By Lynn Geyer
“My Name is Asher Lev.” It’s a simple statement simply stated by the leading character in Aaron Posner’s adaptation of the Chaim Potok novel.
“My Name is Asher Lev.” It’s a very complex statement which questions the way parents deal with a young prodigy who insists on straying from his orthodox Jewish background to venture into the world of art.
“My Name is Asher Lev” is the current theatrical offering at The Lakewood Playhouse.
It is the dynamic telling of a story of the plight of this young artist’s struggle with his Hasidic background and his love for the world of art.
Asher searches for acknowledgement from his father, an emissary of the Rebbe, who travels the world in his name. Asher seeks understanding from his mother, who after surviving the shock of the death of her brother, rises from the cloistered existence of the subservient wife to take her place next to her husband working for the Rebbe.
As Asher grows from the 8-year-old sketcher to fame and fortune in adulthood, the rift between his parents and him grows wider until his art finally causes the couple, immersed in tradition, to estrange themselves from their only son.
This poignant tale is professionally presented by the small cast of three plus one.
Jeffrey Alan Smith is Asher. Smith takes on the persona of the artist at various stages of his life. At the age of eight, he is a proud, quizzical child; at 10, he is a bit stronger in his searching manner; and as a youth, he takes on the ability of making the decision between his background and his chosen life. Smith does a truly admirable job in his interpretation of the role.
Elliot Weiner plays The Men, who include the somewhat distant, though loving father, the encouraging uncle, the Rebbe, and the art teacher who helps mold Asher. Weiner is excellent in each part. He has developed such well-defined characters, it is sometimes difficult to remember that it is the same man doing each.
Paige Hansen plays The Women. She is the loving, almost understanding mother, the nude model and the gallery proprietor who features Asher’s paintings, which she sells for high, undisclosed amounts – even to museums. Hansen portrays the mother with empathy and realism, pride and disbelief – a very nice performance.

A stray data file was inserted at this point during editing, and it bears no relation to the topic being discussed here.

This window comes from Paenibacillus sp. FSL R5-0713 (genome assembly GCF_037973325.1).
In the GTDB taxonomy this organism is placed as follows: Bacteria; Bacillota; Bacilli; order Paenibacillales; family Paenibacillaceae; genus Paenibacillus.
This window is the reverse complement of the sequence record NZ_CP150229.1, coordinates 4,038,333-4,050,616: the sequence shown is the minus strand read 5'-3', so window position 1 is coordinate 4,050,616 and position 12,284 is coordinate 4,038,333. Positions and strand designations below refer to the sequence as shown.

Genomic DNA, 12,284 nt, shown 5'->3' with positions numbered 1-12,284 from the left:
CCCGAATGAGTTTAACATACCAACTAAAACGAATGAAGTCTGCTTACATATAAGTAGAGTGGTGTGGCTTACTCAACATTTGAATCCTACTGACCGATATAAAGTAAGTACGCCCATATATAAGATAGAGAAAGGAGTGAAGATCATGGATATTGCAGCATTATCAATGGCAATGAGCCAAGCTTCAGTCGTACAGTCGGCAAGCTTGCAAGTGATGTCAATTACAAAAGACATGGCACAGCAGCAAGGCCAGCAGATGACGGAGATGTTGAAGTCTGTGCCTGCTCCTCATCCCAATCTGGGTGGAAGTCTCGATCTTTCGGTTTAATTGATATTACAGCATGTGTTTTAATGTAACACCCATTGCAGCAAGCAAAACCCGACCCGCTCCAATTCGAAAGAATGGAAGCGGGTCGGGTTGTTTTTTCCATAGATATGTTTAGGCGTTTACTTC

The “plus one” is Leslie Foley, who plays violin accompaniment of her self-composed music during the performance.
This story of the young man who is both blessed and haunted by an unusual gift is expertly directed by Lakewood Playhouse Managing Artistic Director Marcus Walker.
Walker says that he has been drawn to this property since he was a young man of 19 when he read the novel. He explains that the literary work offered him an answer to his own questioning mind of mixing his Christian ministry with his love for the theatre and his desire to make it his life’s work.
Walker has immersed himself in the project, giving it every ounce of love and devotion he could muster while battling stage 4 metastasized melanoma.
His devotion to the project paid off in an excellent production.
Walker is ably assisted by a well-rounded team of technical staff. Naarah R. McDonald is the Stage Manager; Rebecca Osman is Assistant Director; Henry Loughman the Scenic Designer; and Lauren Walker the Costume Designer. Mark Thomason did lights and Alexander Smith did sound. Each lent their expertise to the production.
“My Name is Asher Lev” continues at the Lakewood Playhouse in the northeast section of the Lakewood Towne Center, next to the Pierce Transit Depot, through March 20 at 8 p.m. Fridays and Saturdays with 2 p.m. matinees Sundays. There is a Pay-What-You-Can performance Thursday March 3 at 8 p.m. and an actor’s benefit matinee Saturday, March 12, at 2 p.m.
For more information or to make reservations call the theatre at (253) 588-0042 or go online to www.lakewoodplayhouse.org.
Asher Lev did what he had to do because he refused to be left incomplete. For a complete evening of good theatre, don’t miss this excellent production.